19. 19. North Sleuter Road Project Road Improvement Project • Costs to be 100% assessed (no public cost) • Long-term maintenance paid by the public • $154,000 estimated long-term maintenance cost • $79,000 estimated long-term revenue from served properties • To break even requires a 25% increase in property tax rates
  20. 20. Industrial Park InvestmentSewer and Water Extension• $1.9 million total cost• 25 lots served• $76,640 per lot• $8 million of new commercial/industrialdevelopment needed immediately tobreak even
  21. 21. Backus Wastewater SystemSewer Rehab Project• $3.3 million total cost• $26,830 per Backus family• Median household income: $26,875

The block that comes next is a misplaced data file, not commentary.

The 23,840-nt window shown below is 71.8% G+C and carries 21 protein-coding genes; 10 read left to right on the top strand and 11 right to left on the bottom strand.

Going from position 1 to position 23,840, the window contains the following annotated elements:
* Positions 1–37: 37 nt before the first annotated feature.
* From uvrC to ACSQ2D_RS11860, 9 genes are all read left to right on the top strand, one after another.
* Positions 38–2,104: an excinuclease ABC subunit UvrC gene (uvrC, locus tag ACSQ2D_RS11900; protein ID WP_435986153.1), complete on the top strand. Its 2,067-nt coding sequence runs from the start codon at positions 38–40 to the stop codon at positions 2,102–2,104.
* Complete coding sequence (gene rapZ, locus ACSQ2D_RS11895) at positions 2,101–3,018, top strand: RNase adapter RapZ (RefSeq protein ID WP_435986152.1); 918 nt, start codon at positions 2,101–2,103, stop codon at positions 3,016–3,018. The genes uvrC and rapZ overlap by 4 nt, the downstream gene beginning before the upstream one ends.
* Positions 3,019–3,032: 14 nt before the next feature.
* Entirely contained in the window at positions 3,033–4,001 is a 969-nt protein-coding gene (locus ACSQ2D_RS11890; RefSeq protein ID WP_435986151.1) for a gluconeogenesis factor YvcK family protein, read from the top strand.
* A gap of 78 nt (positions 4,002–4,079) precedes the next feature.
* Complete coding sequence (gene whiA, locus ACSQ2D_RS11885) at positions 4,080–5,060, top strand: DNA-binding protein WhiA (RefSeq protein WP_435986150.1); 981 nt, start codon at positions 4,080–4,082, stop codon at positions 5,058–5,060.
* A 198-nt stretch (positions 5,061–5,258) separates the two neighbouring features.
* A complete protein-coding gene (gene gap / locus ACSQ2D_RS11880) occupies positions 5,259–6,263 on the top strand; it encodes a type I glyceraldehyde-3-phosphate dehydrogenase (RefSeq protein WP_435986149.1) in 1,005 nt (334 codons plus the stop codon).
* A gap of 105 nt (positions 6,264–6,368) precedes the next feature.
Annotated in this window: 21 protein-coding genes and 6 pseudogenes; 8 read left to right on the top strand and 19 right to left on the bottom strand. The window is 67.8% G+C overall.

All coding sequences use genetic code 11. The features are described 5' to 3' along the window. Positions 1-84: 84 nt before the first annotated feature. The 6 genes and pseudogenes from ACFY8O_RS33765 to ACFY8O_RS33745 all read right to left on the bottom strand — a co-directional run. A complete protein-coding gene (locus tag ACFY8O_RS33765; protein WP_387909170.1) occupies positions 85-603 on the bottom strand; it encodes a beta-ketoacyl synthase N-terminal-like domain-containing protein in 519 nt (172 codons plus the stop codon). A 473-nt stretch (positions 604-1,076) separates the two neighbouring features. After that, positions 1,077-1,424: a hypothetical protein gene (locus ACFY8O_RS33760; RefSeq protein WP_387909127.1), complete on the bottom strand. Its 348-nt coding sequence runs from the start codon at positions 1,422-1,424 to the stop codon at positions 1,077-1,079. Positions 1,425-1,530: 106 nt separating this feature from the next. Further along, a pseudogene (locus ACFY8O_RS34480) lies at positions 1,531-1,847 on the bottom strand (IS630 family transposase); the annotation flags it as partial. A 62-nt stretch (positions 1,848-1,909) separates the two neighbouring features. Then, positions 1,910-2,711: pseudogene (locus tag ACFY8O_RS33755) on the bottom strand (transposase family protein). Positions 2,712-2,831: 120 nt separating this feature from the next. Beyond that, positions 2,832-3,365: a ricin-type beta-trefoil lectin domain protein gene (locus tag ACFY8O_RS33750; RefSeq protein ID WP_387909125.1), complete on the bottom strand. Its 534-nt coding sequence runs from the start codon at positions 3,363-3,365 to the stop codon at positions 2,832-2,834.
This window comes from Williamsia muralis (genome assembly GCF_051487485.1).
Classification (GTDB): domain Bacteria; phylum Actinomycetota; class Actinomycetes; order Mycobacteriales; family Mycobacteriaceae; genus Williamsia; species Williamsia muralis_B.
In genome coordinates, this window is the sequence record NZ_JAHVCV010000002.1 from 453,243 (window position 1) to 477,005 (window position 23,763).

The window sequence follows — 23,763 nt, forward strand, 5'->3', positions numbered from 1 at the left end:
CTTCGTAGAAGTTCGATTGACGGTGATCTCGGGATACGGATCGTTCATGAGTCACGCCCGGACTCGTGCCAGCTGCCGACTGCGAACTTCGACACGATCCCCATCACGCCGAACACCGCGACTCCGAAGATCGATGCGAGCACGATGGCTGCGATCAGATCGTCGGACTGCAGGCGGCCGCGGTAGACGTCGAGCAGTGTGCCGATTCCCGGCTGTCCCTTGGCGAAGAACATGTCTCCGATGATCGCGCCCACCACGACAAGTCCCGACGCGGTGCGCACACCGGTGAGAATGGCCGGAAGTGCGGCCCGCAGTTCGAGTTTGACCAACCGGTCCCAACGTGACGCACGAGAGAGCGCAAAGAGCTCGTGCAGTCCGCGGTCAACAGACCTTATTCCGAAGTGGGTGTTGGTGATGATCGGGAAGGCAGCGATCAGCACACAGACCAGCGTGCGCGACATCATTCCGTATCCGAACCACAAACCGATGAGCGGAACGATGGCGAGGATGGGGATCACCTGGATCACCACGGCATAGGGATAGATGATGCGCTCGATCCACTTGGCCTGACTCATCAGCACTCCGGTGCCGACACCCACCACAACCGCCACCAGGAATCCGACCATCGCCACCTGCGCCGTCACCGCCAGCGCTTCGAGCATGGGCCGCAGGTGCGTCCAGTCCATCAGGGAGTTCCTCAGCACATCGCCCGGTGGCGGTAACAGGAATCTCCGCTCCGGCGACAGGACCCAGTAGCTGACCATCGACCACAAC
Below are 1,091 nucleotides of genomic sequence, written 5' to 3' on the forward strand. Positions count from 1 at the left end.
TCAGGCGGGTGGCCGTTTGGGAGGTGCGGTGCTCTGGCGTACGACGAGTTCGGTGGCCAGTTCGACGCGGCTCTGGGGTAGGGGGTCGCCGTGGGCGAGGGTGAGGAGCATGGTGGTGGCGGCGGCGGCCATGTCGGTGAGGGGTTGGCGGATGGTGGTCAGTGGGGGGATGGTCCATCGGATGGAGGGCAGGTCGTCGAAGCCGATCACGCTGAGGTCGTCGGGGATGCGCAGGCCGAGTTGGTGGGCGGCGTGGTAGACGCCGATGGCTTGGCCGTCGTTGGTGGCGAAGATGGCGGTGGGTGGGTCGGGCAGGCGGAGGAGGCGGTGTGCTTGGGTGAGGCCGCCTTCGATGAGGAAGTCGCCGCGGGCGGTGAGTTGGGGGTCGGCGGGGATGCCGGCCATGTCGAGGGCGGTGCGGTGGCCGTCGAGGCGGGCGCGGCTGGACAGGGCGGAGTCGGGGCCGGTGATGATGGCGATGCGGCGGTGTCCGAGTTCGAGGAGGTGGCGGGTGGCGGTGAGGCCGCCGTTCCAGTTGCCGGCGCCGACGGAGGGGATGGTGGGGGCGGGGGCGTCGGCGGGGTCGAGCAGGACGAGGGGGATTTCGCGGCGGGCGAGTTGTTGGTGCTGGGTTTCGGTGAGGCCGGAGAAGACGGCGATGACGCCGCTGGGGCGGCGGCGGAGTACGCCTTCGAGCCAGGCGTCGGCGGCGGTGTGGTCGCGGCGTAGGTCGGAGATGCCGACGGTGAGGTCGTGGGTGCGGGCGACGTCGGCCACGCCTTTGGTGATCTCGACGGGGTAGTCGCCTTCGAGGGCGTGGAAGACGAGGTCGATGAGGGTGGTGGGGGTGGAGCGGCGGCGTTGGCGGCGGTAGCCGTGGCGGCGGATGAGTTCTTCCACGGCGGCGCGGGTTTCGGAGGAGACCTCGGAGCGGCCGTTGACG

22. 22. Tower Historic HarborHarbor Rehabilitation Project• $9 million dredging and infrastructureproject• $4.2 million additional for infrastructurerehab• Total investment of $45,000 per family• Payoff in 71 years – if all $32 million in newdevelopment happens immediately
  23. 23. Bemidji Convention CenterConvention Center & Hockey Rink• $75 million clean-up, & infrastructure(State, TIF, local sales tax & debt)• Total investment of $5,500 per family• After 2 years of missed projections,bailed out by local businesses
  24. 24. Elk Run @ Pine IslandBio Business Park in a Small Town• $34 million for DDI intersection todevelopment• $600k local infrastructure in the ground• Total investment of $11,500 per family• Payoff in 12 years – if they droppedeverything & dedicated to infrastructure